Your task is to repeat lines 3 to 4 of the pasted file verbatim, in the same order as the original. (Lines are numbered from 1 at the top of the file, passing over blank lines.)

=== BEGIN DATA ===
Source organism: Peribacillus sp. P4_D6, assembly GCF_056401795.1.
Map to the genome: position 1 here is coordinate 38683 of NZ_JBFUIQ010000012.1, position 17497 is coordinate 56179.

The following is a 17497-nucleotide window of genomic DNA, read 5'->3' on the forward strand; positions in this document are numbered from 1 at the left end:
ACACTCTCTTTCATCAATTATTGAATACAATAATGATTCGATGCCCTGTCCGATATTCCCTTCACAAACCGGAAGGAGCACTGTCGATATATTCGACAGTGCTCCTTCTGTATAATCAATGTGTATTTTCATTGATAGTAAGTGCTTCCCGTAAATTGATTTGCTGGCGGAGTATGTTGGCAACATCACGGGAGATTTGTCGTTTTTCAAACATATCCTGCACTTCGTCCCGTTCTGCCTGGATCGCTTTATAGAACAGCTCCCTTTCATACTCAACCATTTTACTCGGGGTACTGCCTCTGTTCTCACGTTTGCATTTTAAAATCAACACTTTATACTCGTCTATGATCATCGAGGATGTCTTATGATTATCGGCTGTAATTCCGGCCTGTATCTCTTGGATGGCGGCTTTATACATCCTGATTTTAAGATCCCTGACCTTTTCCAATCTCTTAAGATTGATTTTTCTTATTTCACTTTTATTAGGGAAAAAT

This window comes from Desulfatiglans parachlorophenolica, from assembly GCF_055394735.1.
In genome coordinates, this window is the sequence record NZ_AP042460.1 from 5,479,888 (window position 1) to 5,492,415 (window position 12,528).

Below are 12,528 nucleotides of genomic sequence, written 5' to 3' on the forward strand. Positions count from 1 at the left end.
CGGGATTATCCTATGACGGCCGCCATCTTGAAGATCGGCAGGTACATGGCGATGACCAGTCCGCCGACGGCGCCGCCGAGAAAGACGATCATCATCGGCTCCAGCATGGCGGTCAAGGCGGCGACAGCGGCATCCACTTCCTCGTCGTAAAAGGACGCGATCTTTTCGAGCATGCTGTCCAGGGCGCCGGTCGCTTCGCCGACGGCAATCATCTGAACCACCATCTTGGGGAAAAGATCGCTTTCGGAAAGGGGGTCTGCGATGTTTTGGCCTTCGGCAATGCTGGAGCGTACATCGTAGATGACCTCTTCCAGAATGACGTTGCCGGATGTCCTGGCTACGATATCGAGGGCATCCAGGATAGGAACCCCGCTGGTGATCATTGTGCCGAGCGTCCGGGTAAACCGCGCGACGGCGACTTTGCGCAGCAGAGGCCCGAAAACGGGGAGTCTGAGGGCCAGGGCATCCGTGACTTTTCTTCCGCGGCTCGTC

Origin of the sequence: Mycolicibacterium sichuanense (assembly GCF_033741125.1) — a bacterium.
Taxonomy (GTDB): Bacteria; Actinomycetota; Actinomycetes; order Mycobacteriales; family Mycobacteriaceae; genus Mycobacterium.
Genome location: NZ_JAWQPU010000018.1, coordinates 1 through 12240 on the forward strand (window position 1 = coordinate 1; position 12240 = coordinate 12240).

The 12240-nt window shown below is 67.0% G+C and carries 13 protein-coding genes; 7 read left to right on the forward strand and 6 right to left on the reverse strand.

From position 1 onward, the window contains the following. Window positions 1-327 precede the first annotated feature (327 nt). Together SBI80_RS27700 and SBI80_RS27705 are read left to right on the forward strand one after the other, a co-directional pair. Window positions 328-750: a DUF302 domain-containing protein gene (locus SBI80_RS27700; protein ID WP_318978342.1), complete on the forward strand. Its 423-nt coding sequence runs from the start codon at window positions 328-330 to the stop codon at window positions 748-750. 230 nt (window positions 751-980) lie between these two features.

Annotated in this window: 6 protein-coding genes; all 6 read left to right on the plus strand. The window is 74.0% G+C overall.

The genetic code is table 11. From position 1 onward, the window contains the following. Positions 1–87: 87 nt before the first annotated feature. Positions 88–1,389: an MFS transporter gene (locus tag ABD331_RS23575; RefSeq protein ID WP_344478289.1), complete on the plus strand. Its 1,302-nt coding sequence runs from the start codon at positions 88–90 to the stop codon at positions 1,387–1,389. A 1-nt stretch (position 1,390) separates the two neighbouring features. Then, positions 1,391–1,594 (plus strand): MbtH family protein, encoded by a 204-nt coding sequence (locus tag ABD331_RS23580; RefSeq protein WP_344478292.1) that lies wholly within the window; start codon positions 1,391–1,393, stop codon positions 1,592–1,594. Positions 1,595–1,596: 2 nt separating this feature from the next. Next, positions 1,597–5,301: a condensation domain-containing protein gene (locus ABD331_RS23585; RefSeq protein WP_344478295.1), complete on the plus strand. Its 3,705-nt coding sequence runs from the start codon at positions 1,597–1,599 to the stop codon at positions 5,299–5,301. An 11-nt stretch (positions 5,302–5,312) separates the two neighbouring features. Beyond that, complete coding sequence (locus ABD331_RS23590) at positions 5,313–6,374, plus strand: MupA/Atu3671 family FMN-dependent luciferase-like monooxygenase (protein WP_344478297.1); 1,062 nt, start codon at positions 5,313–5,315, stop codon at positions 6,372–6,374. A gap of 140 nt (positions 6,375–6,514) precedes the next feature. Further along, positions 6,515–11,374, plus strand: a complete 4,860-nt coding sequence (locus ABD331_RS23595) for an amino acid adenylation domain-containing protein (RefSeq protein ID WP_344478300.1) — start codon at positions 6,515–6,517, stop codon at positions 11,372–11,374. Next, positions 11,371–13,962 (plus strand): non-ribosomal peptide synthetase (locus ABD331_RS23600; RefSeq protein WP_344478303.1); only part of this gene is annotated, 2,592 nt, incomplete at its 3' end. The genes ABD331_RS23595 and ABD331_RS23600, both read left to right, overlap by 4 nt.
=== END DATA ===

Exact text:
The following is a 17497-nucleotide window of genomic DNA, read 5'->3' on the forward strand; positions in this document are numbered from 1 at the left end:
ACACTCTCTTTCATCAATTATTGAATACAATAATGATTCGATGCCCTGTCCGATATTCCCTTCACAAACCGGAAGGAGCACTGTCGATATATTCGACAGTGCTCCTTCTGTATAATCAATGTGTATTTTCATTGATAGTAAGTGCTTCCCGTAAATTGATTTGCTGGCGGAGTATGTTGGCAACATCACGGGAGATTTGTCGTTTTTCAAACATATCCTGCACTTCGTCCCGTTCTGCCTGGATCGCTTTATAGAACAGCTCCCTTTCATACTCAACCATTTTACTCGGGGTACTGCCTCTGTTCTCACGTTTGCATTTTAAAATCAACACTTTATACTCGTCTATGATCATCGAGGATGTCTTATGATTATCGGCTGTAATTCCGGCCTGTATCTCTTGGATGGCGGCTTTATACATCCTGATTTTAAGATCCCTGACCTTTTCCAATCTCTTAAGATTGATTTTTCTTATTTCACTTTTATTAGGGAAAAAT